Not since 2017 have people in Switzerland been this gloomy about the New Year. A quarter of respondents to an annual survey on personal finance expect things to get worse in 2023, with the main reason being rising health insurance premiums.
Overall, 27.5% expect their financial situation to deteriorate in the coming year, according to a representative survey by comparis.ch published on Tuesday.
The lower the income, the darker the outlook. For people with a gross monthly household income of up to CHF4,000 ($4,300), 41.8% expect things to get worse. For those with a gross income of CHF4,000-CHF8,000 the figure is 28.1%, and for those with an income of over CHF8,000, 21%.
Half (49%) of the low-wage group say they will have to count every franc and cut back heavily to pay all their bills. Among those with higher incomes, the figure is 27.2% (CHF4,000-CHF8,000) and 6.3% (over CHF8,000).
The main reason for the pessimistic financial outlook, according to 75.5% of respondents, is the sharp rise in health insurance premiums (2022: 37.1%). In second place (38.1%) was the rising cost of rent or mortgages (2022: 14.8%). Another 14.9% fear that their investments will lose value (2022: 10.1%).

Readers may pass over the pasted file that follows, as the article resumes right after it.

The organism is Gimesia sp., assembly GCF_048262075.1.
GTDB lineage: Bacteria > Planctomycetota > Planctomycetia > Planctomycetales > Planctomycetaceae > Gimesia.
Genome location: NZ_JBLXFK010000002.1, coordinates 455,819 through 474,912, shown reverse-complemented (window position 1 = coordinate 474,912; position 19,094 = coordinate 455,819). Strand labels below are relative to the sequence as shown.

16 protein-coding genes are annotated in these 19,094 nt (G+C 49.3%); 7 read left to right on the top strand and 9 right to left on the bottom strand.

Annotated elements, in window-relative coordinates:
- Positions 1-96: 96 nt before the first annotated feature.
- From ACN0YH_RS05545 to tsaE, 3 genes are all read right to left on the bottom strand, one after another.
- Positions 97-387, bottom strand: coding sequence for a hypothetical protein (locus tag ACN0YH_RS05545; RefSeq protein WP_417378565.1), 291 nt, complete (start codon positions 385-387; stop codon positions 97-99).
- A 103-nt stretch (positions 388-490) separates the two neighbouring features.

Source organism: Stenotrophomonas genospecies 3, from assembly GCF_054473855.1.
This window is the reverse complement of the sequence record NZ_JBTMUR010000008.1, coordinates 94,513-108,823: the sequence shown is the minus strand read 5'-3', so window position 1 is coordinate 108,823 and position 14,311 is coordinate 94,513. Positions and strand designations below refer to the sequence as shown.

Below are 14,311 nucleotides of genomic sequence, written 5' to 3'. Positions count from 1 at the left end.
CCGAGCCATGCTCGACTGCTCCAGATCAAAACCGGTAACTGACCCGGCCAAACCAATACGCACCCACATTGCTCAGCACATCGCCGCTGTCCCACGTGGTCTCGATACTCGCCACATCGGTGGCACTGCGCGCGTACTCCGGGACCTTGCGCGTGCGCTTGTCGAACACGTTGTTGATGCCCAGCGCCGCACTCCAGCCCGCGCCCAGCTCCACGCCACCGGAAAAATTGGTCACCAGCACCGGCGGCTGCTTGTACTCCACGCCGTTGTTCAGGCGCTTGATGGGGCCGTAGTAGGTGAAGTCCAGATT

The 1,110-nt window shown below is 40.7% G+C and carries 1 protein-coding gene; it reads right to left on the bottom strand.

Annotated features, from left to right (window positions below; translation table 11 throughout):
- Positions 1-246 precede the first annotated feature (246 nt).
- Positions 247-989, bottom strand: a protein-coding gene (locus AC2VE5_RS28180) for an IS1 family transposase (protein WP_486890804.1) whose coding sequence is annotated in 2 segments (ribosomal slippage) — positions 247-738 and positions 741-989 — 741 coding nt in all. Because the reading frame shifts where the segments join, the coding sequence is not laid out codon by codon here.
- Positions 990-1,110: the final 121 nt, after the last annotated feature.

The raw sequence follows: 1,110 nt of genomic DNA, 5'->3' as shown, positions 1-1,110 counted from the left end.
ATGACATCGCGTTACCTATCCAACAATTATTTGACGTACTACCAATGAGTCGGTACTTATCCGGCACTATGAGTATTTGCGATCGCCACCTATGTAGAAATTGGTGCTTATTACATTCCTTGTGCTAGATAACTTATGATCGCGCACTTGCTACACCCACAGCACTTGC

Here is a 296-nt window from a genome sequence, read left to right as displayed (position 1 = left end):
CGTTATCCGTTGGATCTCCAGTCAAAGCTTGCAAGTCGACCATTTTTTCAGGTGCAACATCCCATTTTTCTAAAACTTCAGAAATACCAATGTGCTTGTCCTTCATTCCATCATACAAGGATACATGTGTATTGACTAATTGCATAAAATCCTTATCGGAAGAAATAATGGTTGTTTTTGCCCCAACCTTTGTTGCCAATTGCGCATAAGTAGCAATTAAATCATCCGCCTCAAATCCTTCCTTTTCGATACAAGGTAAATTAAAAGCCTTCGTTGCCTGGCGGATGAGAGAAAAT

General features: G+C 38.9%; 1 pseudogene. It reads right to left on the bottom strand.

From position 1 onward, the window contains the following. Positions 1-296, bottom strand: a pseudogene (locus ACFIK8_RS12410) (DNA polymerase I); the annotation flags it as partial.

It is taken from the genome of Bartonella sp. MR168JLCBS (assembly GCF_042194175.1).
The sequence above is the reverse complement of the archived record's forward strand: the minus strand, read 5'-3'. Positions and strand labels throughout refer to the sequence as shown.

Effect of inflation
Even the non-pessimistic respondents are feeling the pinch of inflation: 71.2% say they are feeling inflation strongly to very strongly in their household budget, with it being most evident in the price of energy for heating.
Inflation meant 52.6% of those surveyed say they plan to save more and spend less. Over half (50.9%) say they will forgo major purchases such as furniture or cars.
The representative survey was conducted by the market research institute Innofact on behalf of comparis.ch in December among 1,047 people in all regions of Switzerland.
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